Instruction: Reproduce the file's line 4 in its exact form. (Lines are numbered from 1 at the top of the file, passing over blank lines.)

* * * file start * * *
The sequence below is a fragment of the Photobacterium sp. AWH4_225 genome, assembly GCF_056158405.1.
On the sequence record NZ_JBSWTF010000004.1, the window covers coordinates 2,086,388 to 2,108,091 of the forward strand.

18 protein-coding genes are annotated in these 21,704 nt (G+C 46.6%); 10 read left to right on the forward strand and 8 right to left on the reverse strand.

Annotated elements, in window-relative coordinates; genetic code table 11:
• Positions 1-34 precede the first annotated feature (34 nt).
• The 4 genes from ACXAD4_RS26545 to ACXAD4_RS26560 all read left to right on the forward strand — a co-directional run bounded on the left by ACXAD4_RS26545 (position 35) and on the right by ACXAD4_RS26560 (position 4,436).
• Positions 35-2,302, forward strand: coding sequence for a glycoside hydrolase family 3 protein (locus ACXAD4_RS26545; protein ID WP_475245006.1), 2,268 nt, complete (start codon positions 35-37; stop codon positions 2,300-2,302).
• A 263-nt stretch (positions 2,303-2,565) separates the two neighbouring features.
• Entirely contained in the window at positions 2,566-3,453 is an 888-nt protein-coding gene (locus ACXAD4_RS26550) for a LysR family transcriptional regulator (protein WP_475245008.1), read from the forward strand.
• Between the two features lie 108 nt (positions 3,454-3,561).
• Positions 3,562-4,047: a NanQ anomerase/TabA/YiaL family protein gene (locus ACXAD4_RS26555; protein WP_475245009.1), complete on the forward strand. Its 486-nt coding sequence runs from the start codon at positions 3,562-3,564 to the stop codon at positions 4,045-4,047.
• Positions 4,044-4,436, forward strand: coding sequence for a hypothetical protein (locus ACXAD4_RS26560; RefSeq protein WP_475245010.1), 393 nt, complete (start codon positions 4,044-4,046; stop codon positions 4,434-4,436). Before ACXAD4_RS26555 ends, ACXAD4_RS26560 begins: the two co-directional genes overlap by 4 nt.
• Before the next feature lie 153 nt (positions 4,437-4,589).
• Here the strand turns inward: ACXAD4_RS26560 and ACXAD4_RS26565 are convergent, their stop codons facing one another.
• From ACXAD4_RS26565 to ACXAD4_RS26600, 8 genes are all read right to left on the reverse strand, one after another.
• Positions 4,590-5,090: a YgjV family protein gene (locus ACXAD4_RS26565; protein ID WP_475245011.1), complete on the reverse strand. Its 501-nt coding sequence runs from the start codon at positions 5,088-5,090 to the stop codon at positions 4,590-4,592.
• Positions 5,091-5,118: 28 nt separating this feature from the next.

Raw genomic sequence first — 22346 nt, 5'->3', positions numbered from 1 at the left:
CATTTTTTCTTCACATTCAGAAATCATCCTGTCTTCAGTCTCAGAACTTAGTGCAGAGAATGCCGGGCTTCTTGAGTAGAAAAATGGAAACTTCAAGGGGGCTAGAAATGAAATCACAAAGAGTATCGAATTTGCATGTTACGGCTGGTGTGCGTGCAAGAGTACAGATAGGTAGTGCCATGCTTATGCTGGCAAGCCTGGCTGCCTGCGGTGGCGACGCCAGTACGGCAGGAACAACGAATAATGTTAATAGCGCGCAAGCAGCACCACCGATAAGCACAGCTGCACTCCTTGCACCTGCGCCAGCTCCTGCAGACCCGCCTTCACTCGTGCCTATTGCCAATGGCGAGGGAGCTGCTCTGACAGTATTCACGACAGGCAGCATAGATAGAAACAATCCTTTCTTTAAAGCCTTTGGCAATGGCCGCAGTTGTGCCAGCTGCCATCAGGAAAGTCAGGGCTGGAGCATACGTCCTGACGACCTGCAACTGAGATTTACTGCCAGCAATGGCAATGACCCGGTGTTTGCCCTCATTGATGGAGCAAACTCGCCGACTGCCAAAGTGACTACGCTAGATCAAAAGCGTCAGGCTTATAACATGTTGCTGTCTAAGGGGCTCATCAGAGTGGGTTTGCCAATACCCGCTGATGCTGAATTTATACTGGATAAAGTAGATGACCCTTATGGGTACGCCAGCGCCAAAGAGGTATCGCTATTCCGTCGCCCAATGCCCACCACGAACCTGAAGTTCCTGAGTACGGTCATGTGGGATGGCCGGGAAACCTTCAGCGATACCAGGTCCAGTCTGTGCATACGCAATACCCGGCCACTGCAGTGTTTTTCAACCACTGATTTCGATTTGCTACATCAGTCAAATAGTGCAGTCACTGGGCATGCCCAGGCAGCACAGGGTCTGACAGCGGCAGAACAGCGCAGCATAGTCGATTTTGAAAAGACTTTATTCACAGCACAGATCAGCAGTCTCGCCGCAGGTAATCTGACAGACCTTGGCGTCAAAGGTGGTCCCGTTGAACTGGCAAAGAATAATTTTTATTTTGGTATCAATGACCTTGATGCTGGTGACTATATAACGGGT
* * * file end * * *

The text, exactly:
Annotated elements, in window-relative coordinates; genetic code table 11: